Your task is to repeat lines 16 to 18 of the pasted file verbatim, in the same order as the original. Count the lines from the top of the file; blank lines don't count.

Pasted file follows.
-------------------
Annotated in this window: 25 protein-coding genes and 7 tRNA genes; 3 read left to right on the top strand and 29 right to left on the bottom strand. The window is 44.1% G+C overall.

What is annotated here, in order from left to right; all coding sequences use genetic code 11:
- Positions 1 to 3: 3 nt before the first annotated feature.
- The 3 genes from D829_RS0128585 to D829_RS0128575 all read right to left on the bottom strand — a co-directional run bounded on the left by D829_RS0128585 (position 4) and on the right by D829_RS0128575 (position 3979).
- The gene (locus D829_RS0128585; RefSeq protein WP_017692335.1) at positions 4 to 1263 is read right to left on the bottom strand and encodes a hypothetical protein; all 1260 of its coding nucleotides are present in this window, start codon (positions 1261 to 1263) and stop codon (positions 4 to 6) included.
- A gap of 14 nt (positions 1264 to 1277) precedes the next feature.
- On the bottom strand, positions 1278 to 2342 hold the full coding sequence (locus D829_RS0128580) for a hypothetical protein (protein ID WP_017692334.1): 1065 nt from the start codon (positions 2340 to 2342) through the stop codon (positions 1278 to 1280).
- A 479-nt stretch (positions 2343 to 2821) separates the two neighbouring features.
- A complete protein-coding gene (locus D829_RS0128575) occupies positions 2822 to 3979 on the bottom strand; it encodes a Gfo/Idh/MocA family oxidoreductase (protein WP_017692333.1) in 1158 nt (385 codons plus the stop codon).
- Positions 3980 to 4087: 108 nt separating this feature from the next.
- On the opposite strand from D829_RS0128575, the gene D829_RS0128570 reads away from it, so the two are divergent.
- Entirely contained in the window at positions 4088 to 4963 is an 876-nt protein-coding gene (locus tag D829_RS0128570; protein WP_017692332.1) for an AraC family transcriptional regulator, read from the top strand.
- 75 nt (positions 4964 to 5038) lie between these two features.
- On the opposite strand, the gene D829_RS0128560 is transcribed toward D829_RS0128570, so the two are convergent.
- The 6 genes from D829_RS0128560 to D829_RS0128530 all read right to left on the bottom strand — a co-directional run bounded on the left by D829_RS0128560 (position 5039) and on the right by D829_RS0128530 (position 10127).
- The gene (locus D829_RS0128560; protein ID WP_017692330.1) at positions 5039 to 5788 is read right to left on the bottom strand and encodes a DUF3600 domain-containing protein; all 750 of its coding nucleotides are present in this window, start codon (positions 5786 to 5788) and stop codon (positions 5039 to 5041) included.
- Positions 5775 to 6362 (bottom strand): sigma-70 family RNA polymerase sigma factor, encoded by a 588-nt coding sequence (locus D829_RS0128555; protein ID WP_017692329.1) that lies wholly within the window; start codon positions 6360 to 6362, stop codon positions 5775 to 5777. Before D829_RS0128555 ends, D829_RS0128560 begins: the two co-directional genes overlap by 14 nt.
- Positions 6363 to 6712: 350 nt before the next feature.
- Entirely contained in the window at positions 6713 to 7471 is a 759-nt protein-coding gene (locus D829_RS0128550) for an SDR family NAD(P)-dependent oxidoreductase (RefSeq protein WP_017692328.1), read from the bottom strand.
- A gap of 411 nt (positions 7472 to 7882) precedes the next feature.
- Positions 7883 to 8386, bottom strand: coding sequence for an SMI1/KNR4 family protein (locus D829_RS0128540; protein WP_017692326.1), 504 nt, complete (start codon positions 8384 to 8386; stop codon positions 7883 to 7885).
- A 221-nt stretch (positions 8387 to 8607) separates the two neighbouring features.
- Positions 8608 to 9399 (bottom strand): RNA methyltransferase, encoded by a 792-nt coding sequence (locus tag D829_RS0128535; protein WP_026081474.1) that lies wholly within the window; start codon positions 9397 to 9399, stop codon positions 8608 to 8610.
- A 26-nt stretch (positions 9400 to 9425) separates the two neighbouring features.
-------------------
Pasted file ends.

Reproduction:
- The gene (locus D829_RS0128560; protein ID WP_017692330.1) at positions 5039 to 5788 is read right to left on the bottom strand and encodes a DUF3600 domain-containing protein; all 750 of its coding nucleotides are present in this window, start codon (positions 5786 to 5788) and stop codon (positions 5039 to 5041) included.
- Positions 5775 to 6362 (bottom strand): sigma-70 family RNA polymerase sigma factor, encoded by a 588-nt coding sequence (locus D829_RS0128555; protein ID WP_017692329.1) that lies wholly within the window; start codon positions 6360 to 6362, stop codon positions 5775 to 5777. Before D829_RS0128555 ends, D829_RS0128560 begins: the two co-directional genes overlap by 14 nt.
- Positions 6363 to 6712: 350 nt before the next feature.